In my daughter’s earliest days, I often named for her the things she encountered. I’d identify objects or allow her to touch something unfamiliar and say the word for her, bringing understanding—and vocabulary—to the vast world she was exploring. Though my husband and I might naturally have expected (or hoped) her first word would be Mama or Daddy, she surprised us with an entirely different first word: her small mouth murmured dight one day—a sweet, mispronounced echo of the word light I’d just shared with her.
Light is one of God’s first words recorded for us in the Bible. As the Spirit of God hovered over a dark, formless, and empty Earth, God introduced light into His creation, saying “Let there be light” (Genesis 1:3). He said the light was good, which the rest of Scripture bears out: the psalmist explains that God’s words illuminate our understanding (Psalm 119:130), and Jesus refers to Himself as the light of the world, the giver of the light of life (John 8:12).
God’s first utterance in the work of creation was to give light. That wasn’t because He needed light to do His work; no, the light was for us. Light enables us to see Him and to identify His fingerprints on the creation around us, to discern what is good from what is not, and to follow Jesus one step at a time in this vast world.
My friend recounted how she’d pointedly been asked by a fellow believer and colleague which political party she belonged to. His aim in asking the question seemed to be to predict whether he agreed with her on any number of issues currently dividing their community. In an effort to find common ground between them, she simply replied, “Since we’re both believers, I’d rather focus on our unity in Christ.”
People were also divided in Paul’s day, though over different issues. Topics such as what foods were permissible to eat and which days were holy brought disagreement among the Christians in Rome. Despite being “fully convinced in their own mind” on whichever position they held, Paul reminds them of their common ground: living for the Lord (Romans 14:5–9). Instead of passing judgment on one another, he encouraged them to “do what leads to peace and to mutual edification” (v. 19).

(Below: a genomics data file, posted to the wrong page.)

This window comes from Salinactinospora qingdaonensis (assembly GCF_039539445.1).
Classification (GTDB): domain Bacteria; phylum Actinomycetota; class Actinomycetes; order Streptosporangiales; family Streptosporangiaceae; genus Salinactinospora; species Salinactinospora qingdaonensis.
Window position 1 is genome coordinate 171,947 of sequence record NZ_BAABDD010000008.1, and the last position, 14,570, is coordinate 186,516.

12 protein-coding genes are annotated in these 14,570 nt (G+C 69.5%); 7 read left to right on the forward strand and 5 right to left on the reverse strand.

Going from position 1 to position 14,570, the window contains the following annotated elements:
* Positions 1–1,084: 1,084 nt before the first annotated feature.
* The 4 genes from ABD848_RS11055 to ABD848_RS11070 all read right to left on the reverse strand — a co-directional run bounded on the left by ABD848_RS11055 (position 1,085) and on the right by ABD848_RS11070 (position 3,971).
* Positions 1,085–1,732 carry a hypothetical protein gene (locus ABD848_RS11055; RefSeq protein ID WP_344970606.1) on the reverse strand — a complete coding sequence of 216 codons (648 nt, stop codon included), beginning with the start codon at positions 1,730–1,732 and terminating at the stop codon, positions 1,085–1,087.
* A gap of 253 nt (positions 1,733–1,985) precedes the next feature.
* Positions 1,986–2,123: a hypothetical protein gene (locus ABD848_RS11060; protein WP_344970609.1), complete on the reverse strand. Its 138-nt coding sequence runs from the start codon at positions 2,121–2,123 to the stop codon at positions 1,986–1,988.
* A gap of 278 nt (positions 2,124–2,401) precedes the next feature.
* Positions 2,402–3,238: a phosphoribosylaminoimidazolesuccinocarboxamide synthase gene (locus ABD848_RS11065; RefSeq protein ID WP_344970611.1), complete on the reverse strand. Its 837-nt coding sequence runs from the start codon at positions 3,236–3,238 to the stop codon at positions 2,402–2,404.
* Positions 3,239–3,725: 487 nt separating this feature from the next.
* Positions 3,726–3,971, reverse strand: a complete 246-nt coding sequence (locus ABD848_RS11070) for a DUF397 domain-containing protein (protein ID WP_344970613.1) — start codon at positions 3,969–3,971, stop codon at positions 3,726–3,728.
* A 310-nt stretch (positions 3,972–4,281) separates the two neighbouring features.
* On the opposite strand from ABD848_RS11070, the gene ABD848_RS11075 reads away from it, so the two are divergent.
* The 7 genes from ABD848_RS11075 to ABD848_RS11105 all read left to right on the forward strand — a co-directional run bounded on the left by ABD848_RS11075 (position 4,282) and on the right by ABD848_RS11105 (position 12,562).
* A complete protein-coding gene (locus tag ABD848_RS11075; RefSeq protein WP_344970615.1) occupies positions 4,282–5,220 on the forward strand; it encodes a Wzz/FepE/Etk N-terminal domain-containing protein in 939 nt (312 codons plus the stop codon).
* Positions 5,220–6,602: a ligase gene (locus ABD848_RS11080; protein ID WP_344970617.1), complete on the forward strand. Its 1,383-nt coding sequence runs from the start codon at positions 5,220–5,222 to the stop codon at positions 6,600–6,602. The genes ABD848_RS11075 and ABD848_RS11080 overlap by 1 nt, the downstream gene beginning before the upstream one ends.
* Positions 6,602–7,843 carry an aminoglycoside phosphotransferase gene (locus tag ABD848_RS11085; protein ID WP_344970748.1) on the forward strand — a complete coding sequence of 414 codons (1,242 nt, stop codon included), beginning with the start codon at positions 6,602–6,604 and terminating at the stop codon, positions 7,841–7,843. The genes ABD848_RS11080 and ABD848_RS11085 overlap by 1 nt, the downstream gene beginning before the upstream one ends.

In an era when many countries, churches, and communities are divided over issues large and small, we can point one another to the unifying truth of Christ’s work on the cross to secure our life with Him eternally. Paul’s reminder that we ought not “destroy the work of God” (v. 20) with our individual positions is as timely today as it was 2,000 years ago. Instead of passing judgment on one another, we can act in love and live in a way that honors our brothers and sisters.
Derek noticed his son didn’t want to take off his shirt to swim and realized it was because he was self-conscious about a birthmark that covers parts of his chest, belly, and left arm. Determined to help his son, Derek underwent a lengthy and painful tattooing process to create an identical mark on his own body.
Derek’s love for his son reflects God’s love for His sons and daughters. Because we, His children, “have flesh and blood” (Hebrews 2:14), Jesus became like us and took on a human form and “shared in [our] humanity” to free us from the power of death (v. 14). “He had to be made like [us], fully human in every way” (v. 17) to make things right with God for us.
Derek wanted to help his son overcome his self-consciousness and so made himself “like” him. Jesus helped us overcome our far greater problem—slavery to death. He overcame it for us by making Himself like us, bearing the consequence of our sin by dying in our place.
Jesus’ willingness to share in our humanity not only secured our right relationship with God but enables us to trust Him in our moments of struggle. When we face temptation and hardship, we can lean on Him for strength and support because “He is able to help” (v. 18). Like a loving father, He understands and cares.